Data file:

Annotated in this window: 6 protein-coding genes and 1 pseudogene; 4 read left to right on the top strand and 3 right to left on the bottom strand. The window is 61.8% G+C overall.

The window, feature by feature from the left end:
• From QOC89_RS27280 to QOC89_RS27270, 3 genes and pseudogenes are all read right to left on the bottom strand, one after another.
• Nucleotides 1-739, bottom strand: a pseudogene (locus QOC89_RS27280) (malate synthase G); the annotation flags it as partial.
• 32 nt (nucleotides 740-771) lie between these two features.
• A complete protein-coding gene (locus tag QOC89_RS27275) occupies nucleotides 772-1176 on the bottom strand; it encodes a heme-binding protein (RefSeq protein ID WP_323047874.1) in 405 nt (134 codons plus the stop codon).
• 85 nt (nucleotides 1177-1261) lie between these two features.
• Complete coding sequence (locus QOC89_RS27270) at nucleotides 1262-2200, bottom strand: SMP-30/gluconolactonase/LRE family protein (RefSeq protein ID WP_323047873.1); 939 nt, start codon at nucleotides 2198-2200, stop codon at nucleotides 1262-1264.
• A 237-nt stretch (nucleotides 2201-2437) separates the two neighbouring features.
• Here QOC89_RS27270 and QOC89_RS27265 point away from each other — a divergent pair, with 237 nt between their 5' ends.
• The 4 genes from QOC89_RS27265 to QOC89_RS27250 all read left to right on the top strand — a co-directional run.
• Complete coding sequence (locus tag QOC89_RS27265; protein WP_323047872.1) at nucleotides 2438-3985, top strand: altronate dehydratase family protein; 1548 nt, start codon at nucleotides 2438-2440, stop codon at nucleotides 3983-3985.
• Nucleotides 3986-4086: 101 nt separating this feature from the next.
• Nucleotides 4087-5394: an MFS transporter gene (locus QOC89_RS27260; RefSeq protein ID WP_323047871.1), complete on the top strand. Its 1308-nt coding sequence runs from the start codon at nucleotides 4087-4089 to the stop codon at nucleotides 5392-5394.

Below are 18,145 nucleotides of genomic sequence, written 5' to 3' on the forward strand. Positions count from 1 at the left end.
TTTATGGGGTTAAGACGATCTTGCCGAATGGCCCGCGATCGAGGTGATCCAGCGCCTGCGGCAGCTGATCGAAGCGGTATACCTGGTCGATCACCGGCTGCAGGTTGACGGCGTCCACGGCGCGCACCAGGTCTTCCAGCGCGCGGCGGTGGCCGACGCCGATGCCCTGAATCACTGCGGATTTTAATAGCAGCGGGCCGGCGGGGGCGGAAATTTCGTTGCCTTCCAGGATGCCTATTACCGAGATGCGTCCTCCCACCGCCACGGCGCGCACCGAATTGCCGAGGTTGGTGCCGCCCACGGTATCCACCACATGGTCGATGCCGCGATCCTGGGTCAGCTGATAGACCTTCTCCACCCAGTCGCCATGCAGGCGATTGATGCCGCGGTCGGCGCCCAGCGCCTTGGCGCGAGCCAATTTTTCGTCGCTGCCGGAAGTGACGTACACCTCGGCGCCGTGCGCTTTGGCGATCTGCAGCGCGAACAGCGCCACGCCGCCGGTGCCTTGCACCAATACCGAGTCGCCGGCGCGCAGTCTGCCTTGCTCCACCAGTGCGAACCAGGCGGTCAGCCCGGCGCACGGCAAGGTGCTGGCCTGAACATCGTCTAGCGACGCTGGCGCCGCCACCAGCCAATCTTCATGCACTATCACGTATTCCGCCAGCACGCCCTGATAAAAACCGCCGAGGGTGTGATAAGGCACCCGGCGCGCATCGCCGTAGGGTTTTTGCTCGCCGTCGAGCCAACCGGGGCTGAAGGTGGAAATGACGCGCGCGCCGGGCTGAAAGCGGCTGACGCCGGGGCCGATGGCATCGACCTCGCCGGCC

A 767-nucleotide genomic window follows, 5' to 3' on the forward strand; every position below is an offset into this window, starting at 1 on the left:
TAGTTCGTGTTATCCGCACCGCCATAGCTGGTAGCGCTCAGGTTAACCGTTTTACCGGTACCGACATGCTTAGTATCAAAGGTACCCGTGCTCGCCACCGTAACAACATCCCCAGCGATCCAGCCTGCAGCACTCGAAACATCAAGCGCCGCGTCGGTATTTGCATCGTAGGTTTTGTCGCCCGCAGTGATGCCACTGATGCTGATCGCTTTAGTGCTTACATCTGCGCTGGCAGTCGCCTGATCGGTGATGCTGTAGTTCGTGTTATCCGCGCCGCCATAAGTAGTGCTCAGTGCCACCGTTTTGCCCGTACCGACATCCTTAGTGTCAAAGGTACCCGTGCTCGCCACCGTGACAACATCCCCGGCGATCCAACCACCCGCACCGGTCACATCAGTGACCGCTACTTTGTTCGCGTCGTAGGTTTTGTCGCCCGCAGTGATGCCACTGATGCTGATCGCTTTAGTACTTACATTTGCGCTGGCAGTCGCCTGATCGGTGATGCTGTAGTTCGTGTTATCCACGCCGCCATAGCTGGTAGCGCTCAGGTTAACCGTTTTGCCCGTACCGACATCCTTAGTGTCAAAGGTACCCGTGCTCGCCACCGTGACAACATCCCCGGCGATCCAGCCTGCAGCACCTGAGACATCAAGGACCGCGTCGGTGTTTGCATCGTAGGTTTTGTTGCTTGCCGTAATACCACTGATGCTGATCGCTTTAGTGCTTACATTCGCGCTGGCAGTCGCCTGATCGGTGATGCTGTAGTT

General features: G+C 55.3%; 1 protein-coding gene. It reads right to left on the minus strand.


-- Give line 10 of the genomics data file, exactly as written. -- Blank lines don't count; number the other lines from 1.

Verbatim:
• Here QOC89_RS27270 and QOC89_RS27265 point away from each other — a divergent pair, with 237 nt between their 5' ends.